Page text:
There’s nothing wrong with Macklemore (he’s quick to note that in his hit “Same Love”). He’s very talented, eclectic as far as the mainstream is concerned, and both kid-tested and mother-approved. But it’s been over a year since “The Heist” was released and its various singles have been played out big time. If you were tickled by Macklemore’s fun-loving lyrical prowess but have grown a bit tired of the the same old tunes, here are a few more options that you might dig ahead of his show tonight at TD Garden.
Check out previous editions of “Hearing Aid,” our column taking bands you may be embarrassed to like and substituting similar, yet better, options:
It doesn’t get much more eclectic than New York-based rapper and producer Le1f. With beats that think far outside the box, Le1f was the man behind the catchy production of Das Racist’s guilty pleasure “Combination Pizza Hut and Taco Bell.” His zany approach didn’t stop there, though. His latest “Tree House” mixtape has been an underground sensation and many believe, including Le1f himself, that his track “Wut” was ripped off by Macklemore for “Thrift Shop.”
Oakland rapper G-Eazy sparks similarity to Macklemore — and not just because of his haircut. The two share smoky vocals with a knack for consonant articulation and straddle the line of frat-rap and vintage hip-hop. While Macklemore can be heard in minivans around the country, however, G-Eazy isn’t as concerned with a squeaky clean image.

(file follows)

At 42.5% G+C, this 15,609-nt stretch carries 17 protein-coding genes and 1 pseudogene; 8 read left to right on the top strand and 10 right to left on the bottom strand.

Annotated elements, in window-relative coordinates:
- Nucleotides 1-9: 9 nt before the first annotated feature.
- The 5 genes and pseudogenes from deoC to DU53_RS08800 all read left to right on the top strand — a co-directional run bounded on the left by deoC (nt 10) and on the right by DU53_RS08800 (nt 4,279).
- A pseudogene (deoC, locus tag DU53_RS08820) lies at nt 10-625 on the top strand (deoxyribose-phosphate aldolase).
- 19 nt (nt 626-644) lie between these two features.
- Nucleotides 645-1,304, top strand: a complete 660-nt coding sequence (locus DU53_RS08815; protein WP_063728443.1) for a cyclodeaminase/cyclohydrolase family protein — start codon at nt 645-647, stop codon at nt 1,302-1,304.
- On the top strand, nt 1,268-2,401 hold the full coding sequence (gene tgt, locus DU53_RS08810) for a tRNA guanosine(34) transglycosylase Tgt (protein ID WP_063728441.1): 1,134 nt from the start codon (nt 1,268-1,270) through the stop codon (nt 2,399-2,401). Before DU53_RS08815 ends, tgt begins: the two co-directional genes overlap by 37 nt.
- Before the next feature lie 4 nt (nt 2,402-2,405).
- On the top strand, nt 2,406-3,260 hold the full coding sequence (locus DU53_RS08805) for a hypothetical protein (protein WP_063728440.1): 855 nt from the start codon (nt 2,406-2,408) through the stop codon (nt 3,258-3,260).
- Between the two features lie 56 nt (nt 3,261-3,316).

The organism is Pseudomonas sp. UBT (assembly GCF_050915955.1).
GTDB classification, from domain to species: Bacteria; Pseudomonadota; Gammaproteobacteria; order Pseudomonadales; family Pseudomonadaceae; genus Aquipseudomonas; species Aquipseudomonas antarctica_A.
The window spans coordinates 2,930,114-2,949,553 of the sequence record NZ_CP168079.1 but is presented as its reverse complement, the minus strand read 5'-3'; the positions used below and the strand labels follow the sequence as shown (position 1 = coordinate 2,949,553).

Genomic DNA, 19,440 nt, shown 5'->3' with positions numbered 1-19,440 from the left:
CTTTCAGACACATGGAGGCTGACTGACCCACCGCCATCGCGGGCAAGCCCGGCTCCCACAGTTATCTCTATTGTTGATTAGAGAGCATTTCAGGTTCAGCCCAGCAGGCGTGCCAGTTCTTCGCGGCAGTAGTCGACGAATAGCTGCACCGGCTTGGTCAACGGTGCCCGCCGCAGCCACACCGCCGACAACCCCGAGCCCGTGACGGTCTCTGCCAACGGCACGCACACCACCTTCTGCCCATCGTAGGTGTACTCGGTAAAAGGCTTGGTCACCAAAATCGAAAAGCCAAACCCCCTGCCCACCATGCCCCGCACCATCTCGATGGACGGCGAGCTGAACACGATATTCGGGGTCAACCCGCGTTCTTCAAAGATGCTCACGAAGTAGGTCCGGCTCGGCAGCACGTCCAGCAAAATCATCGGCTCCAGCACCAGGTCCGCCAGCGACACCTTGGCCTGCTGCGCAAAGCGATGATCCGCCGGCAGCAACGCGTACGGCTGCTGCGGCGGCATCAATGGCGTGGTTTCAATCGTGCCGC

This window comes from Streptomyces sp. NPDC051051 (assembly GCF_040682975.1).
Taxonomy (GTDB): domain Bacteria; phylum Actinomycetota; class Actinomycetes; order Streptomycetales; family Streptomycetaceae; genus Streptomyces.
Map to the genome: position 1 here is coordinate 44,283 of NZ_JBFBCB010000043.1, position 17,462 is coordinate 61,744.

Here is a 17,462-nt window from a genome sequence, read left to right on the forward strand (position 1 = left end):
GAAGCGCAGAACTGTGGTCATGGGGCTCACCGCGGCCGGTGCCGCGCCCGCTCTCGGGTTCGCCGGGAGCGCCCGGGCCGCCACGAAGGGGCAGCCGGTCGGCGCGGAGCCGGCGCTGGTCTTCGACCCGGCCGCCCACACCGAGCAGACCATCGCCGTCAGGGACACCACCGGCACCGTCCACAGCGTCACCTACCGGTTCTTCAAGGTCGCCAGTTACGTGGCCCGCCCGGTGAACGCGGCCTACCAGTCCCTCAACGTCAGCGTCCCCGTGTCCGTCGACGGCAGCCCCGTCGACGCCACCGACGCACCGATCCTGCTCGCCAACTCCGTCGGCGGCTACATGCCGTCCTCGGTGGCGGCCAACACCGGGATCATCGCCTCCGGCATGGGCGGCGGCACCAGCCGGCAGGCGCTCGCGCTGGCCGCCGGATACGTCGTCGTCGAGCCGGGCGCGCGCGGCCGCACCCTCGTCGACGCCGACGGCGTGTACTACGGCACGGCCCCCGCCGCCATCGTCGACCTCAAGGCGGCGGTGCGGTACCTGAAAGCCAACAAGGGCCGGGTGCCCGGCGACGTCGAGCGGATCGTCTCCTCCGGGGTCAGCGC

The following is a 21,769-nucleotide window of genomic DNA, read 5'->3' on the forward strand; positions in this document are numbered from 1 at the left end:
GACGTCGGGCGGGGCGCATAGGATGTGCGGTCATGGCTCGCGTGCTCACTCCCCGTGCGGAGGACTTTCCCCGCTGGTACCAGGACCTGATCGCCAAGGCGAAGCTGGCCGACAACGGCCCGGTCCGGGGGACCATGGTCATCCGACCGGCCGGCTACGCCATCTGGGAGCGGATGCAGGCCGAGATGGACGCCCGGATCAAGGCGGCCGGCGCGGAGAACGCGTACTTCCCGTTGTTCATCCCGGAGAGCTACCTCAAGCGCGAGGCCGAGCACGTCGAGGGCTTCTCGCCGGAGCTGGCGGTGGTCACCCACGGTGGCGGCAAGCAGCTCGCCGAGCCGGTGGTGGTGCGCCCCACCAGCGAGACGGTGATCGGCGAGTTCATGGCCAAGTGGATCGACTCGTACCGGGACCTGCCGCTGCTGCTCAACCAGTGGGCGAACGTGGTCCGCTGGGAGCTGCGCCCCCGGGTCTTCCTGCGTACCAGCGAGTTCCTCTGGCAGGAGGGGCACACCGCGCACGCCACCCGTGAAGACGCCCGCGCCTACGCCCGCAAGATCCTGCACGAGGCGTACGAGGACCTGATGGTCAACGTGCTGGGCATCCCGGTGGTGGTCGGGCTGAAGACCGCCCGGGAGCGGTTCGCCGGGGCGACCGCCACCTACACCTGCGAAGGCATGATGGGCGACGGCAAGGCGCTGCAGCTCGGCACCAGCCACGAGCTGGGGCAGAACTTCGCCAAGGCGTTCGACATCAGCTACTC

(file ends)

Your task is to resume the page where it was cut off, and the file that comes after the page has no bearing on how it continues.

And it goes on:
Queens-based MC Heems is part of the aforementioned Das Racist and definitely doesn’t skimp on the originality. Somewhere between slacker-pop and Native Tongues-era hip-hop, Heems is unafraid to put acoustic guitar in his beats, sample The Strokes and Yuck, or even write songs about Adina Howard. Heems’ raps are focused and hard-hitting but leave room for some goofy and lighthearted lines.
New York-based Nick Koenig, aka Hot Sugar, is perhaps more comparable to Macklemore’s right hand man Ryan Lewis than Macklemore himself. He could be classified as a beat maker, an electronic musician, an experimental noise producer, or anything in between. But when he joins forces with rappers like Kool A.D. or Big Baby Ghandi, Hot Sugar creates a motley mix of sounds that a deeper-thinking Macklemore junkie might enjoy.
Cleveland’s Olu not only rhymes but does all of his own production, as well. His topics of choice tend to be buzzy and relevant akin to Macklemore’s, but Olu gains a harder edge and a bit more cred, sampling alternative artists like Sia and Washed Out. Songs from last year’s “Ordinary People” include jams about Starbucks and Adderall and flew largely under the radar of the Macklemore faithful.